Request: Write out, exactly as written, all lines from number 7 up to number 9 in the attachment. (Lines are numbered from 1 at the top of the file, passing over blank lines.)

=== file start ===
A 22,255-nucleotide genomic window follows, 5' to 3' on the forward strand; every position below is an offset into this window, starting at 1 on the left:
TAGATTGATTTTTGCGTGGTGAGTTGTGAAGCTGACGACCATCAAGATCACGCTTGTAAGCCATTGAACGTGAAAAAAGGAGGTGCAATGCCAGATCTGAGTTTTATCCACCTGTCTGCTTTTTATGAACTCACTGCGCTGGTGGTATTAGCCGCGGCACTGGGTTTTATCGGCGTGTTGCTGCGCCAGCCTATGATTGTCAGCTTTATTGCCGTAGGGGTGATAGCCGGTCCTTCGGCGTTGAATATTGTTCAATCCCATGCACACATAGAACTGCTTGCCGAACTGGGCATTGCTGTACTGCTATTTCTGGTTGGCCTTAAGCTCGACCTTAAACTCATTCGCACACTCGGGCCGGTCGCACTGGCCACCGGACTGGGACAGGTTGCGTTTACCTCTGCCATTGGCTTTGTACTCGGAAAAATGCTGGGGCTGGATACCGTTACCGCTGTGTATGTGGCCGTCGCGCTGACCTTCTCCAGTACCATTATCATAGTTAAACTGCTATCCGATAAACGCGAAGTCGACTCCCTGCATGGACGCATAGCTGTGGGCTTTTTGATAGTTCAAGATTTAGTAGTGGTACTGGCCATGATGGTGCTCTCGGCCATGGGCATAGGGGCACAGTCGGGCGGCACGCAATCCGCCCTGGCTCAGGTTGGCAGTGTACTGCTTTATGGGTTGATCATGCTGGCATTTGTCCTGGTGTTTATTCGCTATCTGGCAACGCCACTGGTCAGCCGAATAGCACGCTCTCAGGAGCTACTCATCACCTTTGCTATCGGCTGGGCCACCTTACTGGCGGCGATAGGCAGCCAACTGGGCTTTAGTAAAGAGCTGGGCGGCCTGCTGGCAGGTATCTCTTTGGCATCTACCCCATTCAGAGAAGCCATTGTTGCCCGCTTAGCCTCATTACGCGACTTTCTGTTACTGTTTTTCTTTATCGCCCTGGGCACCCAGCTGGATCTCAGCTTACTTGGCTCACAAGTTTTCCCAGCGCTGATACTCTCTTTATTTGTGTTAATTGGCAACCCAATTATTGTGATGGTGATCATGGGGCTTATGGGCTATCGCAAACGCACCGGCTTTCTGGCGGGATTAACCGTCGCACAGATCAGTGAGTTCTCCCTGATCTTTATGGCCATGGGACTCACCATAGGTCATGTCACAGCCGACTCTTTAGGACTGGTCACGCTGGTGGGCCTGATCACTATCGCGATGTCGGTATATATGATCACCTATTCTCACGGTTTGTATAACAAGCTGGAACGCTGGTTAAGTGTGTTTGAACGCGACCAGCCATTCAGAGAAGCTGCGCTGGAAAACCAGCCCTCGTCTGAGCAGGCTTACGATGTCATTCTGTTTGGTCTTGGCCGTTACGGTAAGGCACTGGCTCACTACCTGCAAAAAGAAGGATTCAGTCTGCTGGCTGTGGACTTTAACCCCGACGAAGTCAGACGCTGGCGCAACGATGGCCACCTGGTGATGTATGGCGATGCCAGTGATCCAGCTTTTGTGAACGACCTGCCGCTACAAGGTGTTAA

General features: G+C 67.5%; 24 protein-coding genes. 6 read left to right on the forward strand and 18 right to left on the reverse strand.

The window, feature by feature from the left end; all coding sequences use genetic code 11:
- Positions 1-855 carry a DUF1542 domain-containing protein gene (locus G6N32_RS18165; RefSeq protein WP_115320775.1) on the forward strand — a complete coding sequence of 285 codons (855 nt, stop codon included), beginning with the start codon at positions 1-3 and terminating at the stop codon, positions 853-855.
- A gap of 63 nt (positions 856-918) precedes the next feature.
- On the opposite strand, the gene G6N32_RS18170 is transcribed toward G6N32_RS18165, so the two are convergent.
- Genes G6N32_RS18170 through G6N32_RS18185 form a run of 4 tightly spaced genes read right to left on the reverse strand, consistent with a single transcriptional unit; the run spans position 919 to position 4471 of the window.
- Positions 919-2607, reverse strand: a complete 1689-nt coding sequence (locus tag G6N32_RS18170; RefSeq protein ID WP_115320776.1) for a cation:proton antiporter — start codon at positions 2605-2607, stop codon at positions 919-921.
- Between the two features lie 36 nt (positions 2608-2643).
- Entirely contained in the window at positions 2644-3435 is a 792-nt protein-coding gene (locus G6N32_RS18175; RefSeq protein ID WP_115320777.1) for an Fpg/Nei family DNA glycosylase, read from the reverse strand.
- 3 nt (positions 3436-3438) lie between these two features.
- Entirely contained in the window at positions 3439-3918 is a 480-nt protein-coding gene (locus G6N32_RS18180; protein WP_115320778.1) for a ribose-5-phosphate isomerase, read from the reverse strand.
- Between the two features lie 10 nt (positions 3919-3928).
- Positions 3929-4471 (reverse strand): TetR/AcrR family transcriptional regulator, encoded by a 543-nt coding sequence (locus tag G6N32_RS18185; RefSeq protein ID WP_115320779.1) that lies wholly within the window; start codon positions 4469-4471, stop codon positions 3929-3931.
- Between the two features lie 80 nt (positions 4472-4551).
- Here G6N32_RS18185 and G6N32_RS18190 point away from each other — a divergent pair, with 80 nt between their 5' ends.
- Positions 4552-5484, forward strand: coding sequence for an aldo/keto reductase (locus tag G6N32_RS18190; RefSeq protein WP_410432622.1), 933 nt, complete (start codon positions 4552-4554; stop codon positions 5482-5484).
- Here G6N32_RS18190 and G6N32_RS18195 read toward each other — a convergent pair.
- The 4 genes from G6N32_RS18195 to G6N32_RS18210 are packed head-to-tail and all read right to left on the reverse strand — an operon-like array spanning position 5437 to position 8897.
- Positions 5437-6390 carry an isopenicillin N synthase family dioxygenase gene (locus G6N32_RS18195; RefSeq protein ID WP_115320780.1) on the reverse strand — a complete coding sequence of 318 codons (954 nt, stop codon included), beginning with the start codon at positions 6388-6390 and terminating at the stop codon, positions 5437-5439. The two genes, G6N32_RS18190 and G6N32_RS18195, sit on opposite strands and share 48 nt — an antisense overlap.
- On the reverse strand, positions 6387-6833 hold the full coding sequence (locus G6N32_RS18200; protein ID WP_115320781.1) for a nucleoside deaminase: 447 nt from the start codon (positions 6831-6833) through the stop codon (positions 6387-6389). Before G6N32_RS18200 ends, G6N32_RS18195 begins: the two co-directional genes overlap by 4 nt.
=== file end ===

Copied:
- On the opposite strand, the gene G6N32_RS18170 is transcribed toward G6N32_RS18165, so the two are convergent.
- Genes G6N32_RS18170 through G6N32_RS18185 form a run of 4 tightly spaced genes read right to left on the reverse strand, consistent with a single transcriptional unit; the run spans position 919 to position 4471 of the window.
- Positions 919-2607, reverse strand: a complete 1689-nt coding sequence (locus tag G6N32_RS18170; RefSeq protein ID WP_115320776.1) for a cation:proton antiporter — start codon at positions 2605-2607, stop codon at positions 919-921.